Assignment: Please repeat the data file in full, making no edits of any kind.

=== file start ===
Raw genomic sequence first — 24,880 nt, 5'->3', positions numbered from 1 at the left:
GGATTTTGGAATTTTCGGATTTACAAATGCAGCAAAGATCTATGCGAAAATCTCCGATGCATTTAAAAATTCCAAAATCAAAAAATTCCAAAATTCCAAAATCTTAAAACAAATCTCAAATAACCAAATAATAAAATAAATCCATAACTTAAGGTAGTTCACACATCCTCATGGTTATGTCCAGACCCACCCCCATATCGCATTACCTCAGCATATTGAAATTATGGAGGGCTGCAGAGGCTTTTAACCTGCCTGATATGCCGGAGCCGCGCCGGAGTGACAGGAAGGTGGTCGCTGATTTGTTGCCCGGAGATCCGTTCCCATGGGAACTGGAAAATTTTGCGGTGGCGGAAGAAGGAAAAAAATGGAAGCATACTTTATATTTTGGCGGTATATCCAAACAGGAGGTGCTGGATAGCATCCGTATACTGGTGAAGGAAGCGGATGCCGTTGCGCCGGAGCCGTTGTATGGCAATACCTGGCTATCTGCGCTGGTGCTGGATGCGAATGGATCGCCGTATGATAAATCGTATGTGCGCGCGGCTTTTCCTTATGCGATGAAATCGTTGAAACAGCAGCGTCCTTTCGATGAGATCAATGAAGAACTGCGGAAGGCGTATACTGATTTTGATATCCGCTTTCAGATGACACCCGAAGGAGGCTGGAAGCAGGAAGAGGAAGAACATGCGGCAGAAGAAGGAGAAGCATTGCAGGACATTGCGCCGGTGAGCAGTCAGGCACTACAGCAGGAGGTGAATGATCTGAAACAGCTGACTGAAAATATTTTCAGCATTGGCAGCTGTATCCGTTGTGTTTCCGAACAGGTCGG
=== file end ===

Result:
Raw genomic sequence first — 24,880 nt, 5'->3', positions numbered from 1 at the left:
GGATTTTGGAATTTTCGGATTTACAAATGCAGCAAAGATCTATGCGAAAATCTCCGATGCATTTAAAAATTCCAAAATCAAAAAATTCCAAAATTCCAAAATCTTAAAACAAATCTCAAATAACCAAATAATAAAATAAATCCATAACTTAAGGTAGTTCACACATCCTCATGGTTATGTCCAGACCCACCCCCATATCGCATTACCTCAGCATATTGAAATTATGGAGGGCTGCAGAGGCTTTTAACCTGCCTGATATGCCGGAGCCGCGCCGGAGTGACAGGAAGGTGGTCGCTGATTTGTTGCCCGGAGATCCGTTCCCATGGGAACTGGAAAATTTTGCGGTGGCGGAAGAAGGAAAAAAATGGAAGCATACTTTATATTTTGGCGGTATATCCAAACAGGAGGTGCTGGATAGCATCCGTATACTGGTGAAGGAAGCGGATGCCGTTGCGCCGGAGCCGTTGTATGGCAATACCTGGCTATCTGCGCTGGTGCTGGATGCGAATGGATCGCCGTATGATAAATCGTATGTGCGCGCGGCTTTTCCTTATGCGATGAAATCGTTGAAACAGCAGCGTCCTTTCGATGAGATCAATGAAGAACTGCGGAAGGCGTATACTGATTTTGATATCCGCTTTCAGATGACACCCGAAGGAGGCTGGAAGCAGGAAGAGGAAGAACATGCGGCAGAAGAAGGAGAAGCATTGCAGGACATTGCGCCGGTGAGCAGTCAGGCACTACAGCAGGAGGTGAATGATCTGAAACAGCTGACTGAAAATATTTTCAGCATTGGCAGCTGTATCCGTTGTGTTTCCGAACAGGTCGG